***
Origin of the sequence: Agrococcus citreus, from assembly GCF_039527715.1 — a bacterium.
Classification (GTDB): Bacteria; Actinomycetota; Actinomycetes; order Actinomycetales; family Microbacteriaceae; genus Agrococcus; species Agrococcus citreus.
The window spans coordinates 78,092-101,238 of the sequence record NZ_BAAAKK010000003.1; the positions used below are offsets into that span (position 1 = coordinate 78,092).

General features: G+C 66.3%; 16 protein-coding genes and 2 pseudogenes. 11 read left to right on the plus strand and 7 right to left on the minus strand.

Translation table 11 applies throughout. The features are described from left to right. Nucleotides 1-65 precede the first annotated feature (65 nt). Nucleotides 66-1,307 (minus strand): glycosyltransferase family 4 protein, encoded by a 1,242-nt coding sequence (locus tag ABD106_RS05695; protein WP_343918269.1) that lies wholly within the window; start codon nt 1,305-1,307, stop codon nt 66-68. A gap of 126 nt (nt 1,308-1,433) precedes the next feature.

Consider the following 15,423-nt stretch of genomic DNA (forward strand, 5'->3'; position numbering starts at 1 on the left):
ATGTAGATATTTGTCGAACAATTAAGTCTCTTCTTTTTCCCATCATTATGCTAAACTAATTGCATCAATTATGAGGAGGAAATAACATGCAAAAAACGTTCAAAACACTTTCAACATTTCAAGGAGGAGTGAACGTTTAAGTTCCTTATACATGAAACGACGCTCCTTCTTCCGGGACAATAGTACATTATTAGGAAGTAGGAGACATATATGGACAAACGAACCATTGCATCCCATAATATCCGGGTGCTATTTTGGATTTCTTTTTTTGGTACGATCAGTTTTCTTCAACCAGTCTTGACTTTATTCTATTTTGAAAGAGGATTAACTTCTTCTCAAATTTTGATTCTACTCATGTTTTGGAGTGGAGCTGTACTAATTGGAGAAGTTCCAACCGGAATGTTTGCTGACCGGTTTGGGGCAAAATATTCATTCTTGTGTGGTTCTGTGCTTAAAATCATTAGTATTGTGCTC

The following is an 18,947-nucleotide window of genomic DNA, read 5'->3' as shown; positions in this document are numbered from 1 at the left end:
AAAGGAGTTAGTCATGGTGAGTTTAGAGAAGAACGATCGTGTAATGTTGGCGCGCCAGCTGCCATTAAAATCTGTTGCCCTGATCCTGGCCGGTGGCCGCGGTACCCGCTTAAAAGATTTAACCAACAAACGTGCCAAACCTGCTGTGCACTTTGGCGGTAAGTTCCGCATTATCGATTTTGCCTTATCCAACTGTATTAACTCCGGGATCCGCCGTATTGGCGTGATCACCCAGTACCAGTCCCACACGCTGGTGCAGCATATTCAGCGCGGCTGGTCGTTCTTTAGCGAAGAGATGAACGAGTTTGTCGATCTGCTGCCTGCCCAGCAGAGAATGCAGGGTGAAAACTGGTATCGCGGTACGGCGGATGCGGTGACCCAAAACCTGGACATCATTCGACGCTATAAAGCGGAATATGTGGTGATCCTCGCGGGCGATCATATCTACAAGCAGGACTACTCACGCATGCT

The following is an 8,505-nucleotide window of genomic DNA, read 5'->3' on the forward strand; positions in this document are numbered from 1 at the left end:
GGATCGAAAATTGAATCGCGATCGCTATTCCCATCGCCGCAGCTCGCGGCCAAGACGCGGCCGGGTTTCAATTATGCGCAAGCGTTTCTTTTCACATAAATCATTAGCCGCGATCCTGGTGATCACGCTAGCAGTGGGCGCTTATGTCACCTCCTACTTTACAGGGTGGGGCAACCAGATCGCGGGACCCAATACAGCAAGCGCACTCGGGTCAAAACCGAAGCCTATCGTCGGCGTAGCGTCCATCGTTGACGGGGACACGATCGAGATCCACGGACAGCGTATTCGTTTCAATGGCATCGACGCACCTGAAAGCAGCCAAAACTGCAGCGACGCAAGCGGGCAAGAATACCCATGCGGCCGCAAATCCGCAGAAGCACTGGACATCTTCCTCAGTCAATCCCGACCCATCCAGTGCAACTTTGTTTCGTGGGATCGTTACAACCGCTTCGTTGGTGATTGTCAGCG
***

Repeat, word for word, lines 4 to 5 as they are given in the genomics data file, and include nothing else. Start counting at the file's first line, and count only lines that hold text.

General features: G+C 66.3%; 16 protein-coding genes and 2 pseudogenes. 11 read left to right on the plus strand and 7 right to left on the minus strand.

Translation table 11 applies throughout. The features are described from left to right. Nucleotides 1-65 precede the first annotated feature (65 nt). Nucleotides 66-1,307 (minus strand): glycosyltransferase family 4 protein, encoded by a 1,242-nt coding sequence (locus tag ABD106_RS05695; protein WP_343918269.1) that lies wholly within the window; start codon nt 1,305-1,307, stop codon nt 66-68. A gap of 126 nt (nt 1,308-1,433) precedes the next feature.